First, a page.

Highlights From Yet Another Week Of Afflictor

This week, with Robert Mugabe deposed and Vladimir Putin reportedly eyeing retirement, Donald Trump and Kim Jong-un were left to have a pissing match for the title of world’s worst leader.

A pissing match, huh? I better load up on fluids.

My bladder’s ready to burst. Bring it on, Little Rocket Man.

I don’t have time to explain, guys, but I need you to use North Korea’s finest technology to fill these two bottles with water ASAP.


• The implied religiosity which often attends Artificial Intelligence, a dynamic identified by Jaron Lanier among other technological critics, is made explicit in the Way of the Future, roboticist Anthony Levandowski’s new Silicon Valley spiritual-belief system in which the Four Horsemen, should they arrive, will do so in driverless cars.

•  Digital Leninism is not the only possible future in our increasingly algorithmic world, but determinism is probably embedded to some degree in technology. Yuval Noah Harari dissents from that view in a recent Guardian review of Max Tegmark’s Life 3.0, asserting that technology is what we make it. Even if that is true, take one good look at us and worry.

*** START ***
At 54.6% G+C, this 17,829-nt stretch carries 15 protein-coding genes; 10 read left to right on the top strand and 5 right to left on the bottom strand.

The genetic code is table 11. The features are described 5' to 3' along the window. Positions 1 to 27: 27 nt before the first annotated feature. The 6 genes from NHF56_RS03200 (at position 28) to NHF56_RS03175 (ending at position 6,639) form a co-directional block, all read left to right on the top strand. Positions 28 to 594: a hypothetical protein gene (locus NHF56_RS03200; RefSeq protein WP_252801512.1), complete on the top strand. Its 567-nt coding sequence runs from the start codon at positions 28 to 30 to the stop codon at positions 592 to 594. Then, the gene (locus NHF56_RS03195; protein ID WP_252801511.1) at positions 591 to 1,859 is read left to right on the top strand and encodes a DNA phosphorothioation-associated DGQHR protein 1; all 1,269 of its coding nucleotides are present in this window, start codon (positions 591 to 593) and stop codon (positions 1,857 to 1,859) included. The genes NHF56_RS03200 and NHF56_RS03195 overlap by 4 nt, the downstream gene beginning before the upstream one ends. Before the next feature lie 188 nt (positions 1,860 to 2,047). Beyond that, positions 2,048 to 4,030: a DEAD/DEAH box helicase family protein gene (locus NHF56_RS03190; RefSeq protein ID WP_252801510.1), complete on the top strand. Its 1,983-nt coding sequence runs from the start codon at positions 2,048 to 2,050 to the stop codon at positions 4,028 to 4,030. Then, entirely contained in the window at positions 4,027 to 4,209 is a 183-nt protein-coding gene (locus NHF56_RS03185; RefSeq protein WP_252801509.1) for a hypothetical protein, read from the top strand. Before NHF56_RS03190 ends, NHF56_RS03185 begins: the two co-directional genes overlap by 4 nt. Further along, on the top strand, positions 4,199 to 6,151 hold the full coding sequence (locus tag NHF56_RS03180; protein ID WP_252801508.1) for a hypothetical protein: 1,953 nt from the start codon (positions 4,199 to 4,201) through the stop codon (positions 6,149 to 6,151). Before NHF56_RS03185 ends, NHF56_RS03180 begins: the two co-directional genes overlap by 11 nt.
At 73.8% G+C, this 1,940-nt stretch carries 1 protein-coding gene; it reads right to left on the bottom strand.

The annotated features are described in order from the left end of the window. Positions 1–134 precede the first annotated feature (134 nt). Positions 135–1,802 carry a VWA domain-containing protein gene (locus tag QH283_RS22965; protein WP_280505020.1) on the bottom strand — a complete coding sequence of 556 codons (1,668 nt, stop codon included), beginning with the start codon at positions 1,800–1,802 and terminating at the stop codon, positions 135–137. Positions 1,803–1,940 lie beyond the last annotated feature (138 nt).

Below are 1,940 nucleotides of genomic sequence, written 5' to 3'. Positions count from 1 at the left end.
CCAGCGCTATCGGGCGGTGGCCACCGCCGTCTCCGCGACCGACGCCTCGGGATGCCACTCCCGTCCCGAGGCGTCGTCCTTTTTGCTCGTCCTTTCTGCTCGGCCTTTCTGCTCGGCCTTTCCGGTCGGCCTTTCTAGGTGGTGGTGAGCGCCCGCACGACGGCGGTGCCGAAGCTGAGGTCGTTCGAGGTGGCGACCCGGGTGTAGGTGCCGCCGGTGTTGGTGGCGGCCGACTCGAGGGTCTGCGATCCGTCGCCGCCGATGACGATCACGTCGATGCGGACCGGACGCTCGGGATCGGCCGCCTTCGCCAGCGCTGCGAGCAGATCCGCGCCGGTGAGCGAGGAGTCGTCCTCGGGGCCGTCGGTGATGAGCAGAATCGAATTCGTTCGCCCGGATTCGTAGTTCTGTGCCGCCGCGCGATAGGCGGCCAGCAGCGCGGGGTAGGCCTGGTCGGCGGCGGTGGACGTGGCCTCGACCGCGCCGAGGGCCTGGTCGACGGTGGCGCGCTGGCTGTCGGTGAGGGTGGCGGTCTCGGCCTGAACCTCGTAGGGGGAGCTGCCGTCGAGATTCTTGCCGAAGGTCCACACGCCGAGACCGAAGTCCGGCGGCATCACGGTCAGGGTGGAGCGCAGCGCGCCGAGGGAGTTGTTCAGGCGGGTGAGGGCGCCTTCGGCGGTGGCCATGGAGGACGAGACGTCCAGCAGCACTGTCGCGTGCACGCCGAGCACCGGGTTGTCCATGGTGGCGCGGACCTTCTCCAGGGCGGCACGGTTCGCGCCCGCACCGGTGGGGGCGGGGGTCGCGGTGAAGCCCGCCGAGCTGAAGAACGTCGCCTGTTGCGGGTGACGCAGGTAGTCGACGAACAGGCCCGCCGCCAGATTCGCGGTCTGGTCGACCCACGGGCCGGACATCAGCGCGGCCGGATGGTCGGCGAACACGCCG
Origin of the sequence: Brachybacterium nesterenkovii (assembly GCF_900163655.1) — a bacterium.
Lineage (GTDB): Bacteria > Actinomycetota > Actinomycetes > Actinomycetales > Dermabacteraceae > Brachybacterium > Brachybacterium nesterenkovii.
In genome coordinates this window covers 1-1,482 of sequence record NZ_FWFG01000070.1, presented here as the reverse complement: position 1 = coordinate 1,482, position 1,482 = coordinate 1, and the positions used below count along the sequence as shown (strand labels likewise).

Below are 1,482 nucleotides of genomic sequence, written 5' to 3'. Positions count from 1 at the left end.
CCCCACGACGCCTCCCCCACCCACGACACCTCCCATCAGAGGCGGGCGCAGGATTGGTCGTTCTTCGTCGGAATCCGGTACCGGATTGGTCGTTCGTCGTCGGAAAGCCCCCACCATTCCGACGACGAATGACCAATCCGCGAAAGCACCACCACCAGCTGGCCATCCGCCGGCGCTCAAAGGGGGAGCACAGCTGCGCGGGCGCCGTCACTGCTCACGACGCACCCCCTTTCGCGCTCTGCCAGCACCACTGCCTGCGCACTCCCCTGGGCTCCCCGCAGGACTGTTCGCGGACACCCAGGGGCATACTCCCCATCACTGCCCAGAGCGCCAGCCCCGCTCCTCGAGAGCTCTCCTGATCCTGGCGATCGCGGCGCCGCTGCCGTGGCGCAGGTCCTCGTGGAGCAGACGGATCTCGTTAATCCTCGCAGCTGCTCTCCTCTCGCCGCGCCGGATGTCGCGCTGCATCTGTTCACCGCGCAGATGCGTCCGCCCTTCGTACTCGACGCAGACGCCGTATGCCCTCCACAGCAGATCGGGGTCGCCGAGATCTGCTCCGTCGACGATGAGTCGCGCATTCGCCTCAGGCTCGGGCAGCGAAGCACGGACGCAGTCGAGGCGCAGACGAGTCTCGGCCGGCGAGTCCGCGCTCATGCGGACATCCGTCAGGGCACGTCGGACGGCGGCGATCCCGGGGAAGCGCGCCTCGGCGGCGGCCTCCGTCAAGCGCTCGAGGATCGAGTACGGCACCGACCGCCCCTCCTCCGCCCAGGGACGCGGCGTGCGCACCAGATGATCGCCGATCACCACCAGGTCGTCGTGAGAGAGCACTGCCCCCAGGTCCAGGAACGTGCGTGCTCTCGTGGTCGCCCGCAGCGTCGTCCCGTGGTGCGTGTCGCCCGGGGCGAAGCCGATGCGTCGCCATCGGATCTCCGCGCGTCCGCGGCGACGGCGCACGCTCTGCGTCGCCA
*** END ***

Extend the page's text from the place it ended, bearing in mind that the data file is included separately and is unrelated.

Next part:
• In John Gray’s mixed New Statesman review of Peter J. Bowler’s forthcoming book about the hopes and fears provoked by what passes for progress, the critic examines the technological utopias and dystopias that have sprung from laboratories and the humanities to fill our dreams and haunt our nightmares.

Pre-Internet gossip powerhouse Liz Smith passed away. Can’t say that her focus on celebrity made our society better, and in some ways she helped enable a corrupt system that needed to be torn down rather than propped up, but the water she swam in was always more shallow than dirty.

• Gilbert Rogin, the gifted fiction writer and legendary Time Inc. magazine reporter and editor, just died. In 1968, Rogin turned out a sharp Sports Illustrated profile of motorcycle daredevil Evel Knievel, a Houdini whose trick was getting hurt, when he was dreaming of blowing up his career by flying a rocket over the Grand Canyon.

• In Cathy O’Neil’s concerned Bloomberg View opinion piece, the editorialist worries about the wisdom of uploading book contents directly to our brains, should that technology become possible.

• A note from 1938 about U.S. Nazi youth camps, an export of European fascism which began to dot the American landscape in the run-up to World War II.